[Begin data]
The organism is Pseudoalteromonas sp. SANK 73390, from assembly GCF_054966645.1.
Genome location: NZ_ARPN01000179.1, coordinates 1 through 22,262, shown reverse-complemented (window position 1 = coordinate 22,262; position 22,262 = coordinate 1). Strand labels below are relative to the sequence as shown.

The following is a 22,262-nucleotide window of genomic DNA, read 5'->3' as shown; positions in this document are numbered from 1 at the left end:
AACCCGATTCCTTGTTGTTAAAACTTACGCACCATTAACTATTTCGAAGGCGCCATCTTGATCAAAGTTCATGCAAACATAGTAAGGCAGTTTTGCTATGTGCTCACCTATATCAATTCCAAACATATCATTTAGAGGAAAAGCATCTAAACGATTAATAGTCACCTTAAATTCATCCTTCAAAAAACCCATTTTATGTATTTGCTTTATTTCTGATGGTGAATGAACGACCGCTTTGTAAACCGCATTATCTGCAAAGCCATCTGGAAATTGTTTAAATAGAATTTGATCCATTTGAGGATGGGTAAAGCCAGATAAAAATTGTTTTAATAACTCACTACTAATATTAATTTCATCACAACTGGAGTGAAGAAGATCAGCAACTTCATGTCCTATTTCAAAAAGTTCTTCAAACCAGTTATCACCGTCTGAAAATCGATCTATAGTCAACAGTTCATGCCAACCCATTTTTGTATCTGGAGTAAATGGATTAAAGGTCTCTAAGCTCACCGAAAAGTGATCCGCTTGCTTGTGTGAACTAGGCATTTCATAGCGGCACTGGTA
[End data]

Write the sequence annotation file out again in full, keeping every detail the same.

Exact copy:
The organism is Pseudoalteromonas sp. SANK 73390, from assembly GCF_054966645.1.
Genome location: NZ_ARPN01000179.1, coordinates 1 through 22,262, shown reverse-complemented (window position 1 = coordinate 22,262; position 22,262 = coordinate 1). Strand labels below are relative to the sequence as shown.

The following is a 22,262-nucleotide window of genomic DNA, read 5'->3' as shown; positions in this document are numbered from 1 at the left end:
AACCCGATTCCTTGTTGTTAAAACTTACGCACCATTAACTATTTCGAAGGCGCCATCTTGATCAAAGTTCATGCAAACATAGTAAGGCAGTTTTGCTATGTGCTCACCTATATCAATTCCAAACATATCATTTAGAGGAAAAGCATCTAAACGATTAATAGTCACCTTAAATTCATCCTTCAAAAAACCCATTTTATGTATTTGCTTTATTTCTGATGGTGAATGAACGACCGCTTTGTAAACCGCATTATCTGCAAAGCCATCTGGAAATTGTTTAAATAGAATTTGATCCATTTGAGGATGGGTAAAGCCAGATAAAAATTGTTTTAATAACTCACTACTAATATTAATTTCATCACAACTGGAGTGAAGAAGATCAGCAACTTCATGTCCTATTTCAAAAAGTTCTTCAAACCAGTTATCACCGTCTGAAAATCGATCTATAGTCAACAGTTCATGCCAACCCATTTTTGTATCTGGAGTAAATGGATTAAAGGTCTCTAAGCTCACCGAAAAGTGATCCGCTTGCTTGTGTGAACTAGGCATTTCATAGCGGCACTGGTA